Level two consequences, as with volume, is where most people live their entire career. Don’t be offended when I describe you, a veteran teacher of twenty years, in an unappealing light.
If I were to describe level two: "React Appropriately" consequence teachers in one word it would be: react. In a level-two teacher’s classroom, the students do a thing that is bad, and then the teacher reacts.
Student throws a paper: teacher reacts. Student doesn’t turn in homework: teacher reacts. Student stares at wall: teacher reacts.
This is a terrible, albeit common way to run a classroom because it is the students’ behavior that drives the culture of the classroom, and not the teacher. My students will forever be eighth graders. I would hope that most teachers can make more grounded decisions than most eighth graders.
While this advice is terrible to the expert educator, it does reveal how to progress from level one “obvious” rules and expectations and onto level two “react appropriately” level of reactionary consequences. The misbehaviors students will exhibit in your classroom are infinite and variable.
Level two is when you start moving away from the “big infraction: big consequence” and onto a single, smaller reaction appropriate to smaller infractions. There is only one smaller reaction to use at level two: moving a problem students’ seat. At this point in your classroom management life, your classroom rules gain another level, and you need to add “continuing, distracting behavior after moved seat,” to your “obviously bad” list.
At this point, your classroom management structure has two tiers:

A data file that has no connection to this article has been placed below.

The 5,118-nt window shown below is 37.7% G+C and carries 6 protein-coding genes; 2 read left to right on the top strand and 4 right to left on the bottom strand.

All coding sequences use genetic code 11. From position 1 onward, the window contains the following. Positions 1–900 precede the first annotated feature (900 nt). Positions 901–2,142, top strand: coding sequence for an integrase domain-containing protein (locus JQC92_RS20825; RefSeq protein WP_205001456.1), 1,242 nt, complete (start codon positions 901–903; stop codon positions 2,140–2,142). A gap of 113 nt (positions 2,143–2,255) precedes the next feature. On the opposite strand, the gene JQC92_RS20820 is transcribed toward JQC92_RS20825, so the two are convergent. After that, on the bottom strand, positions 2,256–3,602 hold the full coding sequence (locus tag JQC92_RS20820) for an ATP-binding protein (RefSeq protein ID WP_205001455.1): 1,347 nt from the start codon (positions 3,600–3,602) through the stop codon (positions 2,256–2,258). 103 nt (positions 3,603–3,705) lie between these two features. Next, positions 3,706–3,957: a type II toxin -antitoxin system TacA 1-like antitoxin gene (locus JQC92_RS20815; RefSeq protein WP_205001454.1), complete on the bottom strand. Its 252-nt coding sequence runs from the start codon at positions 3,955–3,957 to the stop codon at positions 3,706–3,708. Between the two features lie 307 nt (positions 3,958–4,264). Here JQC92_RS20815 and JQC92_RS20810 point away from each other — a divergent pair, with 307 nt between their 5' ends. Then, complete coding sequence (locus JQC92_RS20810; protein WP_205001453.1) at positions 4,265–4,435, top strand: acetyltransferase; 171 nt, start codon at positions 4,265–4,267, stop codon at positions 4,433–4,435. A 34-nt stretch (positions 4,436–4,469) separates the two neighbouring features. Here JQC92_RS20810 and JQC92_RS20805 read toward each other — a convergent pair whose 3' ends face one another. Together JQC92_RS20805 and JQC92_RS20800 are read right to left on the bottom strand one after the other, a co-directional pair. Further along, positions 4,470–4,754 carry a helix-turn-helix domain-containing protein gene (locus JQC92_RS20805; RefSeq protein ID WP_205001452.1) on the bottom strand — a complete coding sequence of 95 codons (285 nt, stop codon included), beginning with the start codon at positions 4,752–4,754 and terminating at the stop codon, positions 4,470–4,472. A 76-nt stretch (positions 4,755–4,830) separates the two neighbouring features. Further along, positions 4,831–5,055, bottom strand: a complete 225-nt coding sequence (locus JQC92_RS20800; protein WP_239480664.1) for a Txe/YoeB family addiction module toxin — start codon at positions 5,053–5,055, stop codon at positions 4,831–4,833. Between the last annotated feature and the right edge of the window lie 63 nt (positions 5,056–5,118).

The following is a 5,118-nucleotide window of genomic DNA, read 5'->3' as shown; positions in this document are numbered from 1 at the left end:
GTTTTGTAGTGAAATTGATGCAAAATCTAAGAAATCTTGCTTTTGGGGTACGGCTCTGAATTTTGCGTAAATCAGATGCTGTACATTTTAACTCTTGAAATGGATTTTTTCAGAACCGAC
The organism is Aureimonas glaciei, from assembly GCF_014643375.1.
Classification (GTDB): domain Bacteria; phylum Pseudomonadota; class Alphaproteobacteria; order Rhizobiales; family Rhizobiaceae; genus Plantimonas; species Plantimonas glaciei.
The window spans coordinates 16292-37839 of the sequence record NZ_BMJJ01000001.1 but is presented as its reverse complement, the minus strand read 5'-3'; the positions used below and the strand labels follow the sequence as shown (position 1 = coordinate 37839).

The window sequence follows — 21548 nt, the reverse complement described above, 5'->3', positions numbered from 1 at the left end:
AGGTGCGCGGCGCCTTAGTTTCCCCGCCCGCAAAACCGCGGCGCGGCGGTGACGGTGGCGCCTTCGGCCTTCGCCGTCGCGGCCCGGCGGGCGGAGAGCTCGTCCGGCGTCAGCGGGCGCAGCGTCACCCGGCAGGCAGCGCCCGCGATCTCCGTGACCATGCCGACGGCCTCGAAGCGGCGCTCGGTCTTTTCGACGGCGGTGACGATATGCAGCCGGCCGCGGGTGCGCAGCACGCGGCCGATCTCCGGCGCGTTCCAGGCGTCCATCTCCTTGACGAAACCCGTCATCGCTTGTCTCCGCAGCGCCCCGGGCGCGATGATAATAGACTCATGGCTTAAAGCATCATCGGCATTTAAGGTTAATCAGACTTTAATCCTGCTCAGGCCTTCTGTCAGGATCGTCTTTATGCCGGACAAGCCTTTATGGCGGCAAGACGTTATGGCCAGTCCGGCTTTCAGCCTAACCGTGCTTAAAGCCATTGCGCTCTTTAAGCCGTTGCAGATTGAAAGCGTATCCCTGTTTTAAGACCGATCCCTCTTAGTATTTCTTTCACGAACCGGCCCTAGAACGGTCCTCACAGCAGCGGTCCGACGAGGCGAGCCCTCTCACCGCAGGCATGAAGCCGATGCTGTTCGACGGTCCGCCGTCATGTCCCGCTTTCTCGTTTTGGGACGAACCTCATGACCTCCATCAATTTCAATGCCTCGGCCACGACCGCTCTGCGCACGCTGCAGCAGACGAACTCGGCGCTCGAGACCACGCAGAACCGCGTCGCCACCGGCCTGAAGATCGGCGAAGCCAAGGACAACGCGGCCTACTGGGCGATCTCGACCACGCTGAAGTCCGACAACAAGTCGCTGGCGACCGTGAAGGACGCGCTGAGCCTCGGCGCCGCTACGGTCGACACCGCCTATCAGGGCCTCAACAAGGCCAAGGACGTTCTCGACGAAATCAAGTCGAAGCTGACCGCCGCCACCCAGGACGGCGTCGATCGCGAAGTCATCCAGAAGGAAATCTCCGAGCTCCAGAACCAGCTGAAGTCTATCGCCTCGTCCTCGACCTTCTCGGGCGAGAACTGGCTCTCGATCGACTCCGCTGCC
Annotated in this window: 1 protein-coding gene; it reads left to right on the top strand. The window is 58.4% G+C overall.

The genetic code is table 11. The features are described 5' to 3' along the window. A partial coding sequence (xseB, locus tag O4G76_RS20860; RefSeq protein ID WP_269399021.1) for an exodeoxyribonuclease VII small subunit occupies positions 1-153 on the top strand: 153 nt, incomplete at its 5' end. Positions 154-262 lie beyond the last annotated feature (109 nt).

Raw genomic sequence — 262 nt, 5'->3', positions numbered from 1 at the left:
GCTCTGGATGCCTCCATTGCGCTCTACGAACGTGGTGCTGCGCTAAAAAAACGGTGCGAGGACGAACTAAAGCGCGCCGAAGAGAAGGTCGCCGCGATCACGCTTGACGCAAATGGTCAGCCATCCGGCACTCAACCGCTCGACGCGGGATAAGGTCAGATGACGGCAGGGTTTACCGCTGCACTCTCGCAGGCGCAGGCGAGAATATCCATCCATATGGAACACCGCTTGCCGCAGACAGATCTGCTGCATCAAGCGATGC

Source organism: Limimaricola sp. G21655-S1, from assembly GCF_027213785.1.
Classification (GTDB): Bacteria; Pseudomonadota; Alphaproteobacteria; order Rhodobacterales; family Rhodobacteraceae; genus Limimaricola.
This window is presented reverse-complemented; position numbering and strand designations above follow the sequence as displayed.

The name of the game is: repetition. Ineffective teachers repeat themselves all the time. Adequate teachers repeat themselves once. I never repeat myself. Repeating yourself means that students don’t have to listen the first time. If students don’t have to listen the first time, students won’t listen the first time. When students don’t listen the first time, you’ll repeat your directions for each student when they’re confused. While you’re repeating your directions for each student individually, other students will disengage from your lesson and figure out some awesome, hilarious ways to destroy your lesson. Then the screaming begins. The end.
Ineffective teachers love to give warnings. This time is a warning, and then, blah, blah, blah. “Cool, so after ignoring your rules, I still get to sit next to, and lean my shoulder against the shoulder of, the cutest cheerleader?” said every student who ignored your rules ever. Warnings have never worked. Ever. Ever. Instead of warnings, at the "react appropriately" level of classroom management, move past them, and continue ascending to the next level of classroom management.
If you tell a student to fix a behavior once, and then they do not fix that behavior, move their seat to a less desirable location. I don’t care about the time that transpires between the “tell” and the “fix.”
So much of the writing published about education is published by people who don't teach. I figured it was time for a teacher to write about teaching. I've been proud to teach 8th-grade ELA in Dunkirk City Schools since 2007, and to serve at Fredonia State University as an adjunct professor, teaching educational technology since 2017.